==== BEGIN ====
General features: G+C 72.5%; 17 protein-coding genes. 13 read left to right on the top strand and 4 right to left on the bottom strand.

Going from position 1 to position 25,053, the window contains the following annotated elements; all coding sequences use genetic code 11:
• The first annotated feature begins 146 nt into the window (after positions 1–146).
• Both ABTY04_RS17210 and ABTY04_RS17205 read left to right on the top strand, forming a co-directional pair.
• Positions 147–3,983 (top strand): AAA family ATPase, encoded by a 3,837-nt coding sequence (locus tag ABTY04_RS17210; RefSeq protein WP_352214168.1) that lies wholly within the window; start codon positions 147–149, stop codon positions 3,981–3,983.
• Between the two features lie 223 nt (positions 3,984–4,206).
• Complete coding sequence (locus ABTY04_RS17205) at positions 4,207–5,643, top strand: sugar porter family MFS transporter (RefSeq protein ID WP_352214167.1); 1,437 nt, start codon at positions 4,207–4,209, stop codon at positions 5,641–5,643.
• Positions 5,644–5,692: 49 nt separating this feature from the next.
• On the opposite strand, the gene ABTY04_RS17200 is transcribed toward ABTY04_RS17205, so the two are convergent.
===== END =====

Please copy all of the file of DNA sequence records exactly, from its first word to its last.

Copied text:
General features: G+C 72.5%; 17 protein-coding genes. 13 read left to right on the top strand and 4 right to left on the bottom strand.

Going from position 1 to position 25,053, the window contains the following annotated elements; all coding sequences use genetic code 11:
• The first annotated feature begins 146 nt into the window (after positions 1–146).
• Both ABTY04_RS17210 and ABTY04_RS17205 read left to right on the top strand, forming a co-directional pair.
• Positions 147–3,983 (top strand): AAA family ATPase, encoded by a 3,837-nt coding sequence (locus tag ABTY04_RS17210; RefSeq protein WP_352214168.1) that lies wholly within the window; start codon positions 147–149, stop codon positions 3,981–3,983.
• Between the two features lie 223 nt (positions 3,984–4,206).
• Complete coding sequence (locus ABTY04_RS17205) at positions 4,207–5,643, top strand: sugar porter family MFS transporter (RefSeq protein ID WP_352214167.1); 1,437 nt, start codon at positions 4,207–4,209, stop codon at positions 5,641–5,643.
• Positions 5,644–5,692: 49 nt separating this feature from the next.
• On the opposite strand, the gene ABTY04_RS17200 is transcribed toward ABTY04_RS17205, so the two are convergent.